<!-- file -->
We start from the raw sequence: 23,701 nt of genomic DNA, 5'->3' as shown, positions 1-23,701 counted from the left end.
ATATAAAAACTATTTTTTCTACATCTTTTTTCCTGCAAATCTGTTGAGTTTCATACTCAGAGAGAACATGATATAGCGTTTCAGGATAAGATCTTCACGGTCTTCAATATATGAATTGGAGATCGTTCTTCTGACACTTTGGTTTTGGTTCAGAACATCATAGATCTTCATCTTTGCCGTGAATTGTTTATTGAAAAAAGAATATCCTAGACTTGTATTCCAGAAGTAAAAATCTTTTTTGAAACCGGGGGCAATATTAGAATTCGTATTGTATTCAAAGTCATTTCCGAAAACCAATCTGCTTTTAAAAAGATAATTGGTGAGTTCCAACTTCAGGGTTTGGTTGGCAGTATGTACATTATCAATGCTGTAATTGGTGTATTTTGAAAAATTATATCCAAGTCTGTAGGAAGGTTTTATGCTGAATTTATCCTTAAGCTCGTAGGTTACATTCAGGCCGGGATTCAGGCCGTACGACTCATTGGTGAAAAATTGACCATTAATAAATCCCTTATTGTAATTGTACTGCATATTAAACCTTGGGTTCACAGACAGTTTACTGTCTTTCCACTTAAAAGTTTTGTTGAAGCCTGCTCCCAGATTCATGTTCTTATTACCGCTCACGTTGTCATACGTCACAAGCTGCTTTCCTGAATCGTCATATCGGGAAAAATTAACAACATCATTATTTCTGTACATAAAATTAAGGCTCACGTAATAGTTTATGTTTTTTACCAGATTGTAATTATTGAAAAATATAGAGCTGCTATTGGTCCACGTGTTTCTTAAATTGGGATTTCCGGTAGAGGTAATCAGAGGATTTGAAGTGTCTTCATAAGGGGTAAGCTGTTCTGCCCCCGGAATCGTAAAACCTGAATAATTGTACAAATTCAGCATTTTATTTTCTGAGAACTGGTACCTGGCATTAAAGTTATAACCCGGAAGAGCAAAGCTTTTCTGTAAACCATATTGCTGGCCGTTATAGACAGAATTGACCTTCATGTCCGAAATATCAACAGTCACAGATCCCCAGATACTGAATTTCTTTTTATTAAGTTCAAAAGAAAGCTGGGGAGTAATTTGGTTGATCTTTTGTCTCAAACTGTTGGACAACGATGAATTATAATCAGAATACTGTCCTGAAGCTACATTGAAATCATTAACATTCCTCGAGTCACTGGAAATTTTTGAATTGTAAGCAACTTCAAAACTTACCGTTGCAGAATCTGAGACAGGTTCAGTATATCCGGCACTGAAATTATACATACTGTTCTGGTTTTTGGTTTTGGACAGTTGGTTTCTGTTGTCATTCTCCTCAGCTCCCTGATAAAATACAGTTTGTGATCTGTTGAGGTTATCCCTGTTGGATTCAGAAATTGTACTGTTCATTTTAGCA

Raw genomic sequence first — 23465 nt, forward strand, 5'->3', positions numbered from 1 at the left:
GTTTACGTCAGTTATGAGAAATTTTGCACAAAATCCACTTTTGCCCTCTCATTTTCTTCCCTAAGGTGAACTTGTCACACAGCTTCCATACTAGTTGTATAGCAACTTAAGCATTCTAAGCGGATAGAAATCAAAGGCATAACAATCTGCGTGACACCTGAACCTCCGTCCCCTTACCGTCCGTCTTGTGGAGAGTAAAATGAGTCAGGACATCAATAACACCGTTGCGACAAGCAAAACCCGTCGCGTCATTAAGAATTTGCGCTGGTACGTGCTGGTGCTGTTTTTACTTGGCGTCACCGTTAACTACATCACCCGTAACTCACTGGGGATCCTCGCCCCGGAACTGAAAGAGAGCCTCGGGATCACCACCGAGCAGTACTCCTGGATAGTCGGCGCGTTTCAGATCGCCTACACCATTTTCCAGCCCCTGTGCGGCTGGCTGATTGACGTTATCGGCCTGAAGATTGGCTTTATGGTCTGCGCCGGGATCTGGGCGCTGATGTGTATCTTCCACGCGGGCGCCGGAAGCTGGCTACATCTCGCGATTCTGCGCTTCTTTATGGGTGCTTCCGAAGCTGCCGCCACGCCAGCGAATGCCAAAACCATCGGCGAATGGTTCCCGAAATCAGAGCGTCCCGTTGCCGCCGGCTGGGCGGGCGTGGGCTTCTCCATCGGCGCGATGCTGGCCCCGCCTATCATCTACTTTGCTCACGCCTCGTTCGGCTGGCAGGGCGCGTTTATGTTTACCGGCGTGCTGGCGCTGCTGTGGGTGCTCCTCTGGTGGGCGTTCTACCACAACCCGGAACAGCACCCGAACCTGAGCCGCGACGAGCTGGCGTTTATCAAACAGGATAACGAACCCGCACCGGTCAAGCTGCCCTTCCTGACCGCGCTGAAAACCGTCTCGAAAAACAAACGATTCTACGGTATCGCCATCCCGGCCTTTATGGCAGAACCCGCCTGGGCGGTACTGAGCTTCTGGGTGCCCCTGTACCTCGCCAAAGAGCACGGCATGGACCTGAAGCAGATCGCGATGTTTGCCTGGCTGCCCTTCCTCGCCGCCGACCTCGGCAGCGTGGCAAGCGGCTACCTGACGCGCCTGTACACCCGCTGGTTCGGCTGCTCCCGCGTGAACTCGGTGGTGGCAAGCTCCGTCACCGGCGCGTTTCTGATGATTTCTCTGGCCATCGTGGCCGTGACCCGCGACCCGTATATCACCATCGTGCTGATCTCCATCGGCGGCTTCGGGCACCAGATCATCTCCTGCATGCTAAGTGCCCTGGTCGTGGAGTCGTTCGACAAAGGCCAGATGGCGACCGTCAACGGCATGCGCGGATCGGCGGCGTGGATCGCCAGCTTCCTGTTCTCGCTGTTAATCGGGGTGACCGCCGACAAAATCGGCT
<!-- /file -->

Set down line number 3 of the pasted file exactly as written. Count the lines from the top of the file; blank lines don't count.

Raw genomic sequence first — 23465 nt, forward strand, 5'->3', positions numbered from 1 at the left: